In 1831 at the age of twenty, Peter married Frances Oldham who was aged about fifteen. Peter was a weaver in his early married days. There was undoubtedly a child born in 1832 who must have died. James was born in 1834 and Edwin in 1837. Frances was next in 1838 and she was aged three in the 1841 census. Alice was born in about 1844, after which Frances Oldham passed away. At some time young Frances Rawlinson also died. In the 1851 census Peter Rawlinson was a tripe setter with his own store, employing his sons James and Edwin. Alice was a scholar aged six.
Peter hired a girl to care for Alice, and that girl was Frances (Fanny) Eyles from Bath in Gloucestershire. At the time of the 1851 census, Fanny Eyles was aged 24 while Peter Rawlinson was aged 40.
Fanny Eyles came from an old Bristol family. She was the daughter of John Eyles and Mary Sweet. Mary Sweet’s ancestry has been traced back to the start of parish records on every side. Frances was the fourth child in the family, the second daughter. Her eldest brother was George Sweet Eyles who was nine years her senior.
George Sweet Eyles was a key player in the history of this family.
He seemed like the black sheep of the family. He was transported for stealing a silver spoon but had been convicted before. In 1835 he was sent to Van Diemen’s Land on the ship ‘Susan’ and in 1843 received a conditional pardon in a repatriation scheme which enabled many enterprising convicts to become settled and successful. George Sweet Eyles was granted land at Ouse, out in the middle of nowhere in the wild lands. Like James Triffitt of my previous blog, he managed to turn a seemingly impossible situation into something quite comfortable. He built his house at Ouse and called it ‘Rocky Marsh’. He became a farmer, he saved his money and he sent back to England to have his family brought out – both his parents, all his siblings and their spouses and children.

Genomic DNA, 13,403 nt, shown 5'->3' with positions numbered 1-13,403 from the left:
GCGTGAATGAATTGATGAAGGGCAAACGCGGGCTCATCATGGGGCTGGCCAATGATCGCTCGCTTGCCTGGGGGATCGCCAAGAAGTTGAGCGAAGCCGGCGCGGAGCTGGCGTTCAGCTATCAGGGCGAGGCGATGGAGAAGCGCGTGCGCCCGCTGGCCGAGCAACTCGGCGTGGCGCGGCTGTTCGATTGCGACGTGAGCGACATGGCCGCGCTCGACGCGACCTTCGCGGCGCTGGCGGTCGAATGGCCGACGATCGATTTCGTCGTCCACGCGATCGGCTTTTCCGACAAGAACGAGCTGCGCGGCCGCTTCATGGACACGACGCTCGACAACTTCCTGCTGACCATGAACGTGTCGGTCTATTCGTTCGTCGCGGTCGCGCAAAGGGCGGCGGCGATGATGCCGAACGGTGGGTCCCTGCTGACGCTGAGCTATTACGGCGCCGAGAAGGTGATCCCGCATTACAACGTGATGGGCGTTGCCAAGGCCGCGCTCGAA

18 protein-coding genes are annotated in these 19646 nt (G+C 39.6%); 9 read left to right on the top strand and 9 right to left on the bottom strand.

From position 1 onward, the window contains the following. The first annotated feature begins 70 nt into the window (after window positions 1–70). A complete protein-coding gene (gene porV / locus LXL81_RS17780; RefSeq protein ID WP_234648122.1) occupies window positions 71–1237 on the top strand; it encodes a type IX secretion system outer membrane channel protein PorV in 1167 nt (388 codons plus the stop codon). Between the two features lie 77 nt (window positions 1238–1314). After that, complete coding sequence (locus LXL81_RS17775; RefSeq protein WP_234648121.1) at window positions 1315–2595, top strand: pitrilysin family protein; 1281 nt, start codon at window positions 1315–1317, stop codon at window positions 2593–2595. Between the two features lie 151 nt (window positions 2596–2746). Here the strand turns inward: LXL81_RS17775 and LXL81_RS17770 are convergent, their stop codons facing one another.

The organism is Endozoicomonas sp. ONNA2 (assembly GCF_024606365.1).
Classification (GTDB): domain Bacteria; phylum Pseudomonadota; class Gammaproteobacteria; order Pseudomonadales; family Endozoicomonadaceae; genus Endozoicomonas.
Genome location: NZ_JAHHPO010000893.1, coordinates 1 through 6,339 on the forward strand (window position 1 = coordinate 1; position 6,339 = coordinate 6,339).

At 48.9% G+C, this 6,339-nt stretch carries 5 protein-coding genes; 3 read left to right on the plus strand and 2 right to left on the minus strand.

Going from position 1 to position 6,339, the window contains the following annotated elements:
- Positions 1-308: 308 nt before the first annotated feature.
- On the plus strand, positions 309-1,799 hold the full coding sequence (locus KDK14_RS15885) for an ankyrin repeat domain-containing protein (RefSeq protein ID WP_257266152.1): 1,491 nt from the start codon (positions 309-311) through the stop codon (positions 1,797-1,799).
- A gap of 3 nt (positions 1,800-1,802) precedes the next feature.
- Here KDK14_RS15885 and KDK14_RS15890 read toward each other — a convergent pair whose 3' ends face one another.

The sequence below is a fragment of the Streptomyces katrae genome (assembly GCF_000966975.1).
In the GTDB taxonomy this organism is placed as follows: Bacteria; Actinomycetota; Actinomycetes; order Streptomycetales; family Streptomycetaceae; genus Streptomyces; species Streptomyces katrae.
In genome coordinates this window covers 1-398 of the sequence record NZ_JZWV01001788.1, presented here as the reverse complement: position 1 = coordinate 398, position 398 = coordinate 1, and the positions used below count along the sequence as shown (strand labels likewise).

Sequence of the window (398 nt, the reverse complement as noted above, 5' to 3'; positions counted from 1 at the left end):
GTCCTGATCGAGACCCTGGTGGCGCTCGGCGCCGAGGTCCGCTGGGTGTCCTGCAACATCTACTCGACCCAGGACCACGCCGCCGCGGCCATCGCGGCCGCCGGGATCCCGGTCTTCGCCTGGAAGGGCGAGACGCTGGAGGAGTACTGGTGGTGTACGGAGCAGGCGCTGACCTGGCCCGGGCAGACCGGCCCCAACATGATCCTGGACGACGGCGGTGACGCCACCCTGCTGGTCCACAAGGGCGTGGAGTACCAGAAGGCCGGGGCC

Fanny Eyles accepted her brother’s invitation and headed for Australia. With her came Peter Rawlinson and young Alice. James and Edwin stayed in England, being adult men probably with their own lives.
Peter and Fanny travelled as Mr and Mrs Rawlinson but actually did not marry until arrival in Van Diemen’s Land. Their daughter Mary was born around 1854 so was already alive by the time of their marriage.
I can’t help wondering who really wanted the marriage. Perhaps brother George? He was a strong and tough man, but family was extremely important to him. He expected them to behave but he helped them whenever they needed. Peter does not seem to have been properly committed to Fanny despite the birth of a child.
I have no idea who Sarah Eyles was, the witness to this marriage along with George.
Peter and Fanny Rawlinson only had three children that we know of – Mary born 1855, Peter born 1857 and Elizabeth born 1858. A birth record has not been located for Mary. Peter was born in Victoria and the family had returned to Ouse for the birth of Elizabeth.